What you are saying simply is not true. You're describing mainframes and terminals, not real modern computing. SSJS (Server-Side Javascript) is one of the oldest server-side languages and javascript is embedded in myriad different systems for many different purposes through things like the Mozilla Foundation's "Rhino" component. And SSJS is going through a revival with things like Aptana's Jaxer server, and of course Flash's Actionscript is based on js... Javascript is by no means a single-purpose language or "not designed" for doing the things you describe.
The bit you describe about languages is a poor design and probably poor coding too. It ought to be using HTTP language negotiation, actually. Converting to another CMS would be a massive amount of work and it's entirely possible that the integration code and customizations made to any new CMS might be just as crappy.
And "there's an API" is a very off-the-cuff answer to wikitext compatibility issues. Mediawiki has a great many capabilities that aren't even present in other wiki packages, much less in any generic CMS I know of (and I actually specialize in CMSes.) Just take the system of categories, for example - many CMSes can't even do nested categories, much less do all of the caching that Mediawiki does. I would not want to replace a simple cut and paste of the categories list from the matching Wikipedia article for an image with having to click through some UI to add each category to an image.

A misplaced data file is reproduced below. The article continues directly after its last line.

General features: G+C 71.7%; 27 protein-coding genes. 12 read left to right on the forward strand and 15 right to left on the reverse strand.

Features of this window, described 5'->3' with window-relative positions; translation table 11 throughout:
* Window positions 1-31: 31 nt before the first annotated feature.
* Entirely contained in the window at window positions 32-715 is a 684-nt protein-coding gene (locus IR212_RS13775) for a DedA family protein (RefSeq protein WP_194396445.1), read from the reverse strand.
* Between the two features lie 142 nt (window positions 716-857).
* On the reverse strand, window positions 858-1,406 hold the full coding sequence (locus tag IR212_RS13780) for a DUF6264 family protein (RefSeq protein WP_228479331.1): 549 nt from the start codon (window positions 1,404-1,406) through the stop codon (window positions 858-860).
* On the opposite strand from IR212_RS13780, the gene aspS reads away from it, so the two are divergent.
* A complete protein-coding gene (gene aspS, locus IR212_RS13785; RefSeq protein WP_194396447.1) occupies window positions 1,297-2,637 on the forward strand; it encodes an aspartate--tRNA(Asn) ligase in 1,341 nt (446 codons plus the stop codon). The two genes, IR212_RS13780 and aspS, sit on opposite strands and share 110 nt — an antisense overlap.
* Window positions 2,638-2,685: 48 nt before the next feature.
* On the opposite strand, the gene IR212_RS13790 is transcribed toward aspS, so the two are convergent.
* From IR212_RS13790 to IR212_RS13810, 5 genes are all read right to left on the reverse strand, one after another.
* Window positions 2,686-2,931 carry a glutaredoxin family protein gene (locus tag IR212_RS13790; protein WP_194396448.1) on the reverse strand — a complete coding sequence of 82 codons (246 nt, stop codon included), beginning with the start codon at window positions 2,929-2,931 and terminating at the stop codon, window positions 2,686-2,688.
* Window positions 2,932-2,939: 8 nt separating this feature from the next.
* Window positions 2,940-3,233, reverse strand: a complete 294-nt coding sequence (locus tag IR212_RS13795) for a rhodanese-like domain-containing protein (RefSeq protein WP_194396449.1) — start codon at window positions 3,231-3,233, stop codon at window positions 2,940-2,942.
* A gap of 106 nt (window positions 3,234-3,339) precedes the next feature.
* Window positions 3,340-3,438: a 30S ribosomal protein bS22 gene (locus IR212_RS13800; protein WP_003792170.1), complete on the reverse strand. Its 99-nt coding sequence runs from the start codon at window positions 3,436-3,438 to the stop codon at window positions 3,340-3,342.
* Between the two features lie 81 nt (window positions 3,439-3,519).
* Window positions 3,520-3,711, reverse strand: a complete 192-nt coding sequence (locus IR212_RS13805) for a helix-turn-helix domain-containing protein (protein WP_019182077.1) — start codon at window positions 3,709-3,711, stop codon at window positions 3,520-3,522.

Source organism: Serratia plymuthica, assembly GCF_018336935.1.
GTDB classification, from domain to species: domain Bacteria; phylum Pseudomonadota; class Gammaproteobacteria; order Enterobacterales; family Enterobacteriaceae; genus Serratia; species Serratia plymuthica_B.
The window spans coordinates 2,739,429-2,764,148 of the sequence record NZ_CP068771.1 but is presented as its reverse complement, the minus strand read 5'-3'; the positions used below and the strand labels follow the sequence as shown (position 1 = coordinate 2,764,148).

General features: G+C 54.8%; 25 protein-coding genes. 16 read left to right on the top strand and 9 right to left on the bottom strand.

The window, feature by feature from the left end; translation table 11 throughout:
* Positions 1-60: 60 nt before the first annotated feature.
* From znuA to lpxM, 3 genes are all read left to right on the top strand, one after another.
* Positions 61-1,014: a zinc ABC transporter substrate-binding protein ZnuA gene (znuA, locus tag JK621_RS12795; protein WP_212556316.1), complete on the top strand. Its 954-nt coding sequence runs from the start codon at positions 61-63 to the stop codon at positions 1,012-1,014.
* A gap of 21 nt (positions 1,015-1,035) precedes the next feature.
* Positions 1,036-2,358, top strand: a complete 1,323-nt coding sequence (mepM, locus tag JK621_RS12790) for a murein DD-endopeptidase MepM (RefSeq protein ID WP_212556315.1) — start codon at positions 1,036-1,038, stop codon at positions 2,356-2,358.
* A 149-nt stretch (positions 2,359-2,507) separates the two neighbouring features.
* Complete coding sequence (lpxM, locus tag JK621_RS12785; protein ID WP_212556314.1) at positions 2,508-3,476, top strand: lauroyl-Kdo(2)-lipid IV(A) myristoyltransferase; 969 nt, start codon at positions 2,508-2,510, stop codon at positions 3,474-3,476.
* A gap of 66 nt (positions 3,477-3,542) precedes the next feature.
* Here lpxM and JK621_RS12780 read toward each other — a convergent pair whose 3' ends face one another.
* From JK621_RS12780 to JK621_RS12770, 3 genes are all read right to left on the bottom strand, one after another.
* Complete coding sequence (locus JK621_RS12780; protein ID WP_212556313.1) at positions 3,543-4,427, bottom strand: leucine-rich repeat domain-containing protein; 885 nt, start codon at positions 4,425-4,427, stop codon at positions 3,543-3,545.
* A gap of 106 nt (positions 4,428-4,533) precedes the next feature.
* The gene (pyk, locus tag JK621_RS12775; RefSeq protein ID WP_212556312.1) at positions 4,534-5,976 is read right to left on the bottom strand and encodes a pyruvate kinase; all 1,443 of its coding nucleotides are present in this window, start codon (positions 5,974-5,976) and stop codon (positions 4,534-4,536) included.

There just isn't any net benefit to what you're proposing, accompanied by a massive cost (or if you think it would be easy, just go ahead and set up a proof of concept.)--Struthious Bandersnatch 08:02, 5 October 2009 (UTC)Reply